Lisa Gerrard/Patrick Cassidy:
isa Gerrard has
come a long way from her days as half of Dead Can Dance. As a composer of soundtracks,
shes won a Golden Globe for her score for Gladiator and contributed to
or scored such films as Black Hawk Down, The Insider, and Whale
But Gerrard continues
to explore World Music, especially from the Middle East and Ireland. Her new
album on 4AD Records, Immortal Memory, is a soundtrack for the mind, incorporating
flavors from many cultures and making use of both electronics and the formidable
instrument that is her own voice.
Immortal Memory teams Gerrard with Patrick Cassidy, considered Irelands
foremost contemporary composer. Like Gerrard, who has moved from the world of
Rock to that of orchestrated music, Cassidy went from early piano studies to
playing in a rock band with his brother, and later drew upon his familys
Celtic roots (he grew up speaking the old Irish language) to create compositions
based upon the archetypal Irish myths of Deirdre and The Children of Lir.
Immortal Memory opens with The Song of Amergin, a poem reputed
in Irish myth to be the first utterance of a mortal on Irish land. (Amergin,
a Milesian warrior, conquered Irelands ruling gods, the Tuatha De Danaan).
The liner notes feature the poem in Irish Gaelic as well as English. One can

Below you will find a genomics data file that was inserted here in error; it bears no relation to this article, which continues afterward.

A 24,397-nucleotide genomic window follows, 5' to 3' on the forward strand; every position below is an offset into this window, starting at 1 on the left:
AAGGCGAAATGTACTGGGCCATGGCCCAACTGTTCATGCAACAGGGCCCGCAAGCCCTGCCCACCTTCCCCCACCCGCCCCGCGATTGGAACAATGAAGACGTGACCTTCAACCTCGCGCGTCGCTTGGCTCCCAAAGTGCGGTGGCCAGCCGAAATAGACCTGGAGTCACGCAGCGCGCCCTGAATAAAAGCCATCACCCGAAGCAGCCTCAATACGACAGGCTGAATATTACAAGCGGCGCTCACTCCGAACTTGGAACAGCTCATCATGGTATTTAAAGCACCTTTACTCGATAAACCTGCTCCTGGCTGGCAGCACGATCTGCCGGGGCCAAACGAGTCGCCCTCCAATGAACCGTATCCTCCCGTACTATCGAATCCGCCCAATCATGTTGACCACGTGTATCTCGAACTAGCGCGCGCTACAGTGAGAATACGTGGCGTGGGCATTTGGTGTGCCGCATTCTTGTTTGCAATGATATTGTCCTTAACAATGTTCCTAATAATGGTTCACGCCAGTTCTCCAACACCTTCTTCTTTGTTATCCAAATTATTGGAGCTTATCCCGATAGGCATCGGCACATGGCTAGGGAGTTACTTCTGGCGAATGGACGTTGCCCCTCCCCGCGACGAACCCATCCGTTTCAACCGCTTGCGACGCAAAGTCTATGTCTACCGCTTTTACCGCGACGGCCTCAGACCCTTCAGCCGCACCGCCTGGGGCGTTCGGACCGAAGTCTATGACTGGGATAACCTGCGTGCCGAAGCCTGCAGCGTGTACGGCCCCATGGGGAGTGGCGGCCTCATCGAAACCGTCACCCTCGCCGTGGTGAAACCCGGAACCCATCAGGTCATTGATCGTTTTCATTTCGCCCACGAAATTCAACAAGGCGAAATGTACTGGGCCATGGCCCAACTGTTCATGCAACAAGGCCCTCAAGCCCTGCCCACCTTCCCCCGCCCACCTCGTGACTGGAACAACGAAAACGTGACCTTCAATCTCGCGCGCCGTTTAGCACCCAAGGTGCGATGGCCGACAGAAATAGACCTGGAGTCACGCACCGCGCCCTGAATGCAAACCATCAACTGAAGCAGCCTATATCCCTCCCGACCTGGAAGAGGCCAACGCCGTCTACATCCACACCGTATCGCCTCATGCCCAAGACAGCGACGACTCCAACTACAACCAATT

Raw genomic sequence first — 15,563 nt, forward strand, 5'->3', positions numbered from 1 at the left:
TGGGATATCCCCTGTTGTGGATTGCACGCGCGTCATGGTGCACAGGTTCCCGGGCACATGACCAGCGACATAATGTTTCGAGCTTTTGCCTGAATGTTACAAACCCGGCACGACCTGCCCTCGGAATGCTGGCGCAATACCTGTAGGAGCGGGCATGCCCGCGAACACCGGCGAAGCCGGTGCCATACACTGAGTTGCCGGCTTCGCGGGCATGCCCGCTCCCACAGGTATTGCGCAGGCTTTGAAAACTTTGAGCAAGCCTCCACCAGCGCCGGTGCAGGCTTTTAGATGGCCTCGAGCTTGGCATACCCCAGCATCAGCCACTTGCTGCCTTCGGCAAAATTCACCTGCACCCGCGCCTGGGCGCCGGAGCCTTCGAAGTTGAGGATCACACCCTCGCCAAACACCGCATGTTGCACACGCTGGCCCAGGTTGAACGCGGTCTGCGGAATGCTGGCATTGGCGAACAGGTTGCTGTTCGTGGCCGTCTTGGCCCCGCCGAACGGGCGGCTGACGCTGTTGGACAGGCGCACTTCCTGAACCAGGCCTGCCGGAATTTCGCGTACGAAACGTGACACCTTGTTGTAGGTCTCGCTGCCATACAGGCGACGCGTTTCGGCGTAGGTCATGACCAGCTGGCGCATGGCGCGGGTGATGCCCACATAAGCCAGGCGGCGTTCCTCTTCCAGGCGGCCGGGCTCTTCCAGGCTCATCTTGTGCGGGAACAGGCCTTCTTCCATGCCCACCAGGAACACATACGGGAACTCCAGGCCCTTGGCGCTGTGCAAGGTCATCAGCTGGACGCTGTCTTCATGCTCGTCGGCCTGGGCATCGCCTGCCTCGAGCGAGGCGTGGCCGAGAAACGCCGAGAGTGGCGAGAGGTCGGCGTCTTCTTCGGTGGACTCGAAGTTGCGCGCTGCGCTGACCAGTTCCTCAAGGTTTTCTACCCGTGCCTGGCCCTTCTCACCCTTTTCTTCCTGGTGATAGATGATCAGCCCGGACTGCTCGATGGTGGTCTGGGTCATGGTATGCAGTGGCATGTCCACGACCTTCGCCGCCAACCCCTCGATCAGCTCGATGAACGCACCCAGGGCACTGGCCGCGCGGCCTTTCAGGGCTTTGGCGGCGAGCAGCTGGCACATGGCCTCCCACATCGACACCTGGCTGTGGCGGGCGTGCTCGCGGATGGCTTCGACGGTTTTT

almost hear the sound of the sea tossing on the rocks when Gerrard sings these
words. Two tracks later, Gerrard and Cassidy give us Amergins Invocation,
which like many of Gerrards compositions, does not seem to have audible
words. Its not the words that matter here though, but the mood. Old castles
on hilltops, wounded warriors shuffling along dusty roads, the fear of unknown
gods and spirits - the music invokes all of this, giving us a trip back in time
to the early Middle Ages.
We get a taste of another culture with Abwoon (Our Father,) which
is a musical setting of the Lords Prayer in Aramaic, the ancient language
of the Middle East and native tongue of Jesus. Here too, the Aramaic lyric and
translation have been provided in the liner notes, but as with the Gaelic, dont
expect the sound of the words to resemble their appearance in print. Gerrard
gives thanks to two phoneticists for helping her with these languages.
Gerrard also finds meaning in the mere use of recording effects. On Paradise
Lost, the sound fades in and out; her voice at times sounds so far away
that you may be tempted to turn up the volume. She uses the extraordinary range
of her voice as an instrument in songs like I Asked For Love where
she achieves some very low notes indeed.
The album ends with a hymn, Psallit In Aure Dei, which is Latin
for Make Music in Gods Ear. The Latin lyric would seem to
sum up the mood and effect of the whole album. Non clamor, sed amor.
Dont make noise, make love.